About the Peter G. Peterson Foundation

The Peter G. Peterson Foundation is a nonprofit, nonpartisan organization that is dedicated to increasing public awareness of the nature and urgency of key fiscal challenges threatening America's future, and to accelerating action on them. To address these challenges successfully, we work to bring Americans together to find and implement sensible, long-term solutions that transcend age, party lines and ideological divides in order to achieve real results. To learn more, please visit

APPENDIX: Fiscal Confidence Index Methodology and Questions

  • The Fiscal Confidence Index is released monthly by the Peter G. Peterson Foundation.
  • The Fiscal Confidence Index value is based on six questions in three categories.
  • As is done with the Consumer Confidence Index, the first step in calculating the Fiscal Confidence Index is determining the “Relative Value” for each question. This calculation is made by taking the positive response for each question and dividing it by the sum of the positive and negative responses. Each question was asked on a four-point scale, and answers were weighted according to intensity, with the strongest responses counting twice as much as the middle responses (“much” better or worse answers count twice as heavily as “somewhat” better or worse answers).
  • The scores for the Concern, Priority, and Expectations categories are determined by averaging the scores derived from the two questions in each category.
  • The Fiscal Confidence Index value is converted from the Relative Value to place it on a scale on which 100 indicates equal positive and negative sentiment, while values below 100 indicate negative sentiment and values above 100 indicate positive sentiment.
  • The questions are as follows:


Thinking about our national debt over the last few years, would you say your level of concern has increased or decreased?
◊ Is that a lot or just a little?
October 2023 September 2023 August 2023
Increased a lot 53% 50% 53%
Increased a little 27% 29% 31%
Decreased a little 4% 4% 4%
Decreased a lot 3% 3% 2%
(No change) 10% 10% 8%
(Don't Know/Refused) 4% 3% 2%
INCREASED (NET) 79% 80% 84%
DECREASED (NET) 7% 7% 6%
When it comes to addressing our national debt, would you say things in the United States are heading in the right direction or do you think things are off on the wrong track?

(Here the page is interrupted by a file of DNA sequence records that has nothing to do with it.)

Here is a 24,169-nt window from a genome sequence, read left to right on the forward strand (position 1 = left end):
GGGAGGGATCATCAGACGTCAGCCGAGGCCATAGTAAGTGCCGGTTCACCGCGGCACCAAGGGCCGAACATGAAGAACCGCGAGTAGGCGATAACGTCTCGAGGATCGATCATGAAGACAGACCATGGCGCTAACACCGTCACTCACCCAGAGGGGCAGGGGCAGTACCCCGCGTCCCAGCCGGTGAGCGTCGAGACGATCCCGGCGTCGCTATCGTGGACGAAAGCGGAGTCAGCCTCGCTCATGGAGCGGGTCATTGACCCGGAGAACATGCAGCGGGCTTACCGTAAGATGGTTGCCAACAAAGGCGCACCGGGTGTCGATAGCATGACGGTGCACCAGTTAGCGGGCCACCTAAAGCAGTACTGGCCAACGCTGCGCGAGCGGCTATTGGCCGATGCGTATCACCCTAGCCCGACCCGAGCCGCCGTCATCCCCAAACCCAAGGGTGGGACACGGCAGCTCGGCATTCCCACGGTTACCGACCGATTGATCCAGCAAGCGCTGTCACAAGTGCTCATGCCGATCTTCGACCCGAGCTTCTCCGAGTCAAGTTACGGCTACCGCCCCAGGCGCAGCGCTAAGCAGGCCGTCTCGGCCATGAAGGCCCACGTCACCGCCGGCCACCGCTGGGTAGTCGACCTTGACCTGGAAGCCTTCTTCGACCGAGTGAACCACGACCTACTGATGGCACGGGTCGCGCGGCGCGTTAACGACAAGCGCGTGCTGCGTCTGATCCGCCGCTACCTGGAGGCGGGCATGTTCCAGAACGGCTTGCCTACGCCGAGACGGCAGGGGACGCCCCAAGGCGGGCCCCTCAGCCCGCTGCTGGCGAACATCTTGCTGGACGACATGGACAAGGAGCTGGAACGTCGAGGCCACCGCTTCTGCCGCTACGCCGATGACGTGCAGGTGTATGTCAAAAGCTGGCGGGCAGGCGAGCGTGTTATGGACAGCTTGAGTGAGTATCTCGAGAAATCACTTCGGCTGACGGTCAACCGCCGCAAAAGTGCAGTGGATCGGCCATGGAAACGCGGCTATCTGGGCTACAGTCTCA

◊ Do you feel that way strongly or just somewhat?
October 2023 September 2023 August 2023
Right direction — Strongly 7% 8% 6%
Right direction — Somewhat 18% 20% 23%
Wrong track — Somewhat 26% 27% 27%
Wrong track — Strongly 44% 42% 42%
(Neither/Mixed) 1% 1% *
(Don't Know/Refused) 3% 3% 2%
WRONG TRACK (NET) 70% 69% 69%
Some people say that addressing the national debt should be among the president and Congress' top 3 priorities. Do you agree or disagree?
◊ Do you feel that way strongly or just somewhat?
October 2023 September 2023 August 2023
Strongly agree 55% 55% 52%
Somewhat agree 24% 25% 28%
Somewhat disagree 12% 12% 12%
Strongly disagree 5% 4% 4%
(Don't Know/Refused) 5% 5% 4%
AGREE (NET) 79% 80% 80%
DISAGREE (NET) 16% 15% 16%
And when it comes to our national debt, do you think it is an issue that the president and Congress should spend more time addressing or less time addressing?
◊ Would you say a lot (more or less) time or just a little?
October 2023 September 2023 August 2023
A lot more time 53% 53% 53%
A little more time 30% 30% 31%
A little less time 4% 5% 6%
A lot less time 4% 4% 4%
(The same amount of time) 4% 3% 4%
(Don't Know/Refused) 5% 5% 3%
MORE TIME (NET) 83% 83% 84%
LESS TIME (NET) 9% 9% 10%
And thinking about our national debt over the next few years, do you expect the problem to get better or worse?
◊ Is that much (better or worse) or just somewhat (better or worse)?
October 2023 September 2023 August 2023
Much better 5% 6% 4%
Somewhat better 19% 19% 21%
Somewhat worse 32% 32% 33%
Much worse 36% 36% 35%
(No change) 4% 3% 3%
(Don't know/Refused) 5% 4% 3%
BETTER (NET) 24% 25% 25%
WORSE (NET) 68% 67% 68%
And when it comes to our national debt, are you optimistic or pessimistic that the United States will be able to make progress on our national debt over the next few years?
◊ Would you say you are very (optimistic or pessimistic) or just somewhat?
October 2023 September 2023 August 2023
Very optimistic 7% 6% 4%
Somewhat optimistic 34% 36% 37%
Somewhat pessimistic 34% 33% 34%
Very pessimistic 19% 18% 18%
(Neither/Mixed) 3% 3% 4%
(Don't Know/Refused) 3% 4% 3%
OPTIMISTIC (NET) 41% 42% 42%
PESSIMISTIC (NET) 53% 51% 52%